To attract their teams to come together in person, more companies are shifting to exciting space and highly dynamic locations. The goal is to offer a more attractive daily experience than the convenience of the dining room table. Simply put, a growing percentage of office users are focused on a narrowing percentage of high-quality inventory. Demanded rents are rising for the best properties in midtown Atlanta, Buckhead Atlanta, downtown Austin, the Domain; Tempe, the south end of Charlotte, the Heights in Tampa to name just a few. Conversely, commodity or suburban products dressed up with a pickleball court just won’t cut it with Amazon, Google, or Microsoft.

This trend also plays into Cousins’ strategy. The company has spent the past couple of years upgrading the quality of its portfolio. It sold $1.2 billion of less relevant properties and redeployed the proceeds into the development or acquisition of “highly differentiated amenitized properties.”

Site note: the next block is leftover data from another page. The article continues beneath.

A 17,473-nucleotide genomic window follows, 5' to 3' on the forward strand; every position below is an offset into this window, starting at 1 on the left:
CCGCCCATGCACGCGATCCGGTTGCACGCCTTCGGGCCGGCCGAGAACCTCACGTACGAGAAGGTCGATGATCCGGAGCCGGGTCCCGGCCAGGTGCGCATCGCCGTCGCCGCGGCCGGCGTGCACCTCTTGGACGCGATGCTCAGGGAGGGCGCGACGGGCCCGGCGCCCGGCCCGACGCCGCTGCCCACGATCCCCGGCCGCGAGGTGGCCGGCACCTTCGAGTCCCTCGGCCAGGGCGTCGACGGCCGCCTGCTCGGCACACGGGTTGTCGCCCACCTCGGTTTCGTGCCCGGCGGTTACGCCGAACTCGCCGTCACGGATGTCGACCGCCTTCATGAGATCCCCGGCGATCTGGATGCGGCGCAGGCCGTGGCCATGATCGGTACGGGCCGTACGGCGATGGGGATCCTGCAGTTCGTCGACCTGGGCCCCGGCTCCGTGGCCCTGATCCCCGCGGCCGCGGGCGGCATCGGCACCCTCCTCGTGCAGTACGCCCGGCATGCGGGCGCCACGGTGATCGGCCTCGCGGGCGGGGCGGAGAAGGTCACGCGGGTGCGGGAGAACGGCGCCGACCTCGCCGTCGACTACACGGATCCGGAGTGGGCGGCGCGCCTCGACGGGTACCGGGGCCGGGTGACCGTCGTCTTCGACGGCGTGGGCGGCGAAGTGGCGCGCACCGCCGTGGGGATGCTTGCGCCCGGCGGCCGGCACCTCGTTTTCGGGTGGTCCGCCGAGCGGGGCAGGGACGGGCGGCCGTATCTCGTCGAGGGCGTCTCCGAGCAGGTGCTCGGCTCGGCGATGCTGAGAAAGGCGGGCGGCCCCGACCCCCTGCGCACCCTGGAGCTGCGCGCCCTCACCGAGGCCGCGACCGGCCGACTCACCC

The right properties in the right location

Cousins Properties is benefiting from its unique strategy of owning the highest quality properties in the best Sun Belt markets. Demand for these properties is surging because employers — tech companies, in particular — are leasing them to recruit talent and entice their current workforce back to the office. That bodes well for Cousins’ future, as it should help drive above-average growth for the office REIT in the coming years.

John Mackey, CEO of Whole Foods Market, an Amazon subsidiary, is a member of The Motley Fool’s board of directors. Suzanne Frey, an executive at Alphabet, is a member of The Motley Fool’s board of directors. Matthew DiLallo has positions in Alphabet (C shares), Amazon, and Cousins Properties. The Motley Fool has positions in and recommends Alphabet (A shares), Alphabet (C shares), Amazon, and Microsoft. The Motley Fool has a disclosure policy.